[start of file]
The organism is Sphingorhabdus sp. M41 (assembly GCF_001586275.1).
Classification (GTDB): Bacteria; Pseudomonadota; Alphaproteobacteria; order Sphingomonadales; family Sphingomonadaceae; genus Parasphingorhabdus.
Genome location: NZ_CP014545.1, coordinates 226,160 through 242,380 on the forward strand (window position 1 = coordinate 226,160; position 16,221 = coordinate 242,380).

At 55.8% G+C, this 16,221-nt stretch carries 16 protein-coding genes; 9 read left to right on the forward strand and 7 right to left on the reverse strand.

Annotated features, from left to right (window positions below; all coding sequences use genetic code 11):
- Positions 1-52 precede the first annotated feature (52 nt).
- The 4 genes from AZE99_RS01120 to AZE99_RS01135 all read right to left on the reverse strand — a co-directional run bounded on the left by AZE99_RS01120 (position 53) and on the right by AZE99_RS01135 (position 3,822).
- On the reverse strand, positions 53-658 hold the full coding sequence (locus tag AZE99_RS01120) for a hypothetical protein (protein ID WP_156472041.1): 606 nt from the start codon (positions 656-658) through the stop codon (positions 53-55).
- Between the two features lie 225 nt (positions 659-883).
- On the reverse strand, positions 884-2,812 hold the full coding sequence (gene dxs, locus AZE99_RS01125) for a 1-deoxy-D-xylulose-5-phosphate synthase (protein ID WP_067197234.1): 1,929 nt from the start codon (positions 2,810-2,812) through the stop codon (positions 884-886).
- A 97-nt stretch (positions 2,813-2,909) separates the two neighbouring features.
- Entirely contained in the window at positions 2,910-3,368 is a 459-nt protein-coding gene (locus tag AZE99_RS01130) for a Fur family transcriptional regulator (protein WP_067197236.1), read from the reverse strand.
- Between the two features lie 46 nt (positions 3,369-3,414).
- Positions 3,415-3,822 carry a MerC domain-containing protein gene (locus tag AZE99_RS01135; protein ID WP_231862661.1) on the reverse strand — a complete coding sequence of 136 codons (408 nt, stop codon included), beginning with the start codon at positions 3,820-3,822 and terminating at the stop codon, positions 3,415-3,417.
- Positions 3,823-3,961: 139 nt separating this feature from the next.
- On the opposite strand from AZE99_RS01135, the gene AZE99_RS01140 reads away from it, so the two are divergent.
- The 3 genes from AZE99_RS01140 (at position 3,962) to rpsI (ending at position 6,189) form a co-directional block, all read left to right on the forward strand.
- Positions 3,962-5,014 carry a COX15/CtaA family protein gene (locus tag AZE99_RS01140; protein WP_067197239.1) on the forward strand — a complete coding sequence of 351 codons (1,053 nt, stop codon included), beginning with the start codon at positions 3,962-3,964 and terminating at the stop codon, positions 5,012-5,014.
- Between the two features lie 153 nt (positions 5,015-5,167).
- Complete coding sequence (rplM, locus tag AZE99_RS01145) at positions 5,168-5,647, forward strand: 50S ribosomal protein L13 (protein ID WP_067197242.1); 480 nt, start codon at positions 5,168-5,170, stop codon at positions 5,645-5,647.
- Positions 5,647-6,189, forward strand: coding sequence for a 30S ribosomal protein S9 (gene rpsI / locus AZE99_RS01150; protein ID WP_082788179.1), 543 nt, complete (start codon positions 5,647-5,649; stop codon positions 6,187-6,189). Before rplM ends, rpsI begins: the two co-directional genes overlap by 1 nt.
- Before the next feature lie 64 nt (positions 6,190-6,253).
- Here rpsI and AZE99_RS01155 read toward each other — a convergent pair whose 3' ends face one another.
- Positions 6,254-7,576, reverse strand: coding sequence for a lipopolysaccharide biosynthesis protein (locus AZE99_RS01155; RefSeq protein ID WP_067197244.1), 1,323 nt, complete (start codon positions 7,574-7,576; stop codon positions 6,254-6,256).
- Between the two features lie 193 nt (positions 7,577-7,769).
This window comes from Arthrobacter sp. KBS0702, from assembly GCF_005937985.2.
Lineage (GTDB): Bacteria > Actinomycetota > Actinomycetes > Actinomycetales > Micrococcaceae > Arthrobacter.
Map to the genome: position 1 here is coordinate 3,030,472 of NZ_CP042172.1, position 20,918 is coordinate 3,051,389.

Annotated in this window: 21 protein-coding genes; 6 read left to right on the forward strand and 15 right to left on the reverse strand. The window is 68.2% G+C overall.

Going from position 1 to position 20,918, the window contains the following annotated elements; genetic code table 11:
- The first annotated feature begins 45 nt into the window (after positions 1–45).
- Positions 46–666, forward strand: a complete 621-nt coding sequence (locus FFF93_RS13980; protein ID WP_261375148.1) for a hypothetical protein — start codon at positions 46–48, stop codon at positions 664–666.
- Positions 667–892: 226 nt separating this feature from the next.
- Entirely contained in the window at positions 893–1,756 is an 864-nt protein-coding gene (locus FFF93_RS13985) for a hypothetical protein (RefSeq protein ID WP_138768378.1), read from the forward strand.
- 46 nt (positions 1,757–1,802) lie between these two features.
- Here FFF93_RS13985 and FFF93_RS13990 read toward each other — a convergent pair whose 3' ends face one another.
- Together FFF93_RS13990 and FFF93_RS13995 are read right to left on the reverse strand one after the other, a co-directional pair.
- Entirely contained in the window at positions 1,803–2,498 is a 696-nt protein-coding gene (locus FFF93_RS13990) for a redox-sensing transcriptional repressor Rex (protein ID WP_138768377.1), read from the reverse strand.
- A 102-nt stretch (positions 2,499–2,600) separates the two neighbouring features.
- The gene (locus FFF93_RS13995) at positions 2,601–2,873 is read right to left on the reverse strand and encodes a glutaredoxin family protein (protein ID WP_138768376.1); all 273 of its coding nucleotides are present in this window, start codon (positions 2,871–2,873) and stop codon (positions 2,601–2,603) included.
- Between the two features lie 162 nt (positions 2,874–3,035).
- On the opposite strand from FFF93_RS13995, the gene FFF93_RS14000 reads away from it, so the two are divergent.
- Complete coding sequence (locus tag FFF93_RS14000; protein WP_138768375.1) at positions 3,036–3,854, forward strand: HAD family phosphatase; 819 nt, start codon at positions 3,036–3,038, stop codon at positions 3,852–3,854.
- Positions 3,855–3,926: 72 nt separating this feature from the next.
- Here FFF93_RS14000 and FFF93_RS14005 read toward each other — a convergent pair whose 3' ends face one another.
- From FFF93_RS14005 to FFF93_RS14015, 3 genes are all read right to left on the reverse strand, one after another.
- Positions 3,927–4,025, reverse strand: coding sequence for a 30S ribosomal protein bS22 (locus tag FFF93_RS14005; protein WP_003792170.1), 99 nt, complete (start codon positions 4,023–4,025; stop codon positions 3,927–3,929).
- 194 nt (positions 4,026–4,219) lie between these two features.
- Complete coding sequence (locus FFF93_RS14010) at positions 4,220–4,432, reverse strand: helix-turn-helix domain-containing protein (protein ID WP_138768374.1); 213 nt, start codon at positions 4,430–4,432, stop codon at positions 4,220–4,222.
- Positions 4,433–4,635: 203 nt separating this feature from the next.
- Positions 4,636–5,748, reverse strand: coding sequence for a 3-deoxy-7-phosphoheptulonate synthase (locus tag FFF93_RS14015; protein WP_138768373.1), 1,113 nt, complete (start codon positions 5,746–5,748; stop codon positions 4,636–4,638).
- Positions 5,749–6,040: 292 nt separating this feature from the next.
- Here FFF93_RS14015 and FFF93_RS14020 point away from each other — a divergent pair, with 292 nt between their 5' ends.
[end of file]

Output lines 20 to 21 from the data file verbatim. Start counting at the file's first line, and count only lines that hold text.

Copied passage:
- Complete coding sequence (rplM, locus tag AZE99_RS01145) at positions 5,168-5,647, forward strand: 50S ribosomal protein L13 (protein ID WP_067197242.1); 480 nt, start codon at positions 5,168-5,170, stop codon at positions 5,645-5,647.
- Positions 5,647-6,189, forward strand: coding sequence for a 30S ribosomal protein S9 (gene rpsI / locus AZE99_RS01150; protein ID WP_082788179.1), 543 nt, complete (start codon positions 5,647-5,649; stop codon positions 6,187-6,189). Before rplM ends, rpsI begins: the two co-directional genes overlap by 1 nt.